By Jeremy Hritz
Excitement has been generated by the Pittsburgh Steelers selection of wide receiver Markus Wheaton in the third round. The 22-year-old rookie from Oregon State has been compared to both Mike Wallace and Hines Ward, though he has yet to get a rep in OTAs as he is still attending college classes.
In Sunday\’s Pittsburgh Tribune-Review, Alan Robinson discusses the prospects of Wheaton becoming a productive player in his first season, and he references some high praise that the rookie was the target of from NFL Network analyst, Daniel Jeremiah. Jeremiah calls Wheaton a receiver that is “capable of doing everything” and that he has the “kind of toughness Ward had when he played against Baltimore.” While we definitely want to reserve our judgment before we anoint Wheaton the next Ward, if he can even come close to Ward’s production, the Steelers will have scored a win in the 2013 draft.
Historically, the wide receiver position in the NFL is one where rookies don’t necessarily flourish, though there are exceptions (Randy Moss, Anquan Boldin, and A.J. Green all had 1,000+ yard rookie seasons). Being a third round pick, Wheaton doesn’t have the same expectations facing him that Moss, Boldin, or Green did, but is he be capable of producing in a similar way?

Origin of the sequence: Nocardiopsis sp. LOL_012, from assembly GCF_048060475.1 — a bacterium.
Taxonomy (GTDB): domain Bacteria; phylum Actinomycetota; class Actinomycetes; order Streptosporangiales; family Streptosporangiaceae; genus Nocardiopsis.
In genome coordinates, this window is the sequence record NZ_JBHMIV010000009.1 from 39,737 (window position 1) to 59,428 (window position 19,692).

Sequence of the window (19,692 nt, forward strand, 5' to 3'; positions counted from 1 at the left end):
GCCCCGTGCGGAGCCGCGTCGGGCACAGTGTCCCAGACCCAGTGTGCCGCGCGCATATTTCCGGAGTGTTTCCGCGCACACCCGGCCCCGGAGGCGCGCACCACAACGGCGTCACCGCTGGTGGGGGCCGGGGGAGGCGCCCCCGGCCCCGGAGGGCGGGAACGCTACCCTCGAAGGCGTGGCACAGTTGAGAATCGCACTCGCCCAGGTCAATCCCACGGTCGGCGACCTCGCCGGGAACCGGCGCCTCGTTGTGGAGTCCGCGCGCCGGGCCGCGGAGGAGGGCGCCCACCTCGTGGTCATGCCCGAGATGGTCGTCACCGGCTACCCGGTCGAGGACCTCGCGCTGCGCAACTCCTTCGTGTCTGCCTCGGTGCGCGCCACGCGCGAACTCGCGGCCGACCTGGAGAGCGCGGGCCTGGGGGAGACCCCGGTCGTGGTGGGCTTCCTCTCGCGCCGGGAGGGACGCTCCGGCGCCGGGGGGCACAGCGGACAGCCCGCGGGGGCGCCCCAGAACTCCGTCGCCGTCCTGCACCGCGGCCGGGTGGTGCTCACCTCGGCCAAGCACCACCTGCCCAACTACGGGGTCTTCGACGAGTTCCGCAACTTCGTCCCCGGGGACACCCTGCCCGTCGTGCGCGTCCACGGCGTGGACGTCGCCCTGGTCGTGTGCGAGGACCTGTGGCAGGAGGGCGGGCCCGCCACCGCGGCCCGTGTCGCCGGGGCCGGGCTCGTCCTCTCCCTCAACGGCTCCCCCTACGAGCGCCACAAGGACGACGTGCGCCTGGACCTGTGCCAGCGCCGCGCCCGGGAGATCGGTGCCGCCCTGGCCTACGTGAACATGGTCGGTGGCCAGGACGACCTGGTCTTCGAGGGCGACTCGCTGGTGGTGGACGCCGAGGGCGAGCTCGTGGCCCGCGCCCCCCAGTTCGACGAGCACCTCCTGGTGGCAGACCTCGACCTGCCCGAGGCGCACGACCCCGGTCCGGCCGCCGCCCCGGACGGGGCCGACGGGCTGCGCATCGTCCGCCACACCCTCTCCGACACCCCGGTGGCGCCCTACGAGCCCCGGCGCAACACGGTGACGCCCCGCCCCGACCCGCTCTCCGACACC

Over Wheaton’s career with the Beavers, he caught 227 passes for 2994 yards and 16 touchdowns, recording his most productive season in his senior year, catching 91 balls for 1244 yards and 11 touchdowns. When looking at his receiving statistics from season to season at Oregon State, it is evident that Wheaton improved from year to year, increasing his production by at least 18 catches per season. Wheaton also demonstrated an improvement in his yards per catch over his career, climbing from 11.1 YPC in his freshmen season to 13.7 YPC in his senior year. If we can read anything into his college numbers, it is that he consistently improves. If Wheaton can show continuous improvement in Pittsburgh, he may just be the gem he is being touted to be.
Another element of Wheaton’s game that is worth noting is his ability to run the football. During his four-year career, Wheaton had 83 carries that resulted in 631 yards and five touchdowns. This is the type of versatility that Mike Tomlin puts such a high value on, and there is no doubt he will try to take advantage of it in 2013.
So what type of numbers should we expect from Wheaton in his rookie season, one in which he has yet to get practice repetitions with his teammates? While it may be too much to expect a 1000-yard season, anywhere between 500-700 receiving yards would be laudable.
In Wallace’s first season with the Steelers, he caught 39 passes for 756 yards and six touchdowns. With Steelers fans eager to forget about Wallace, Wheaton should set his target to eclipse those numbers.
Your turn, what type of production are you expecting from Wheaton in his rookie season? Will he trump Wallace, or fall short?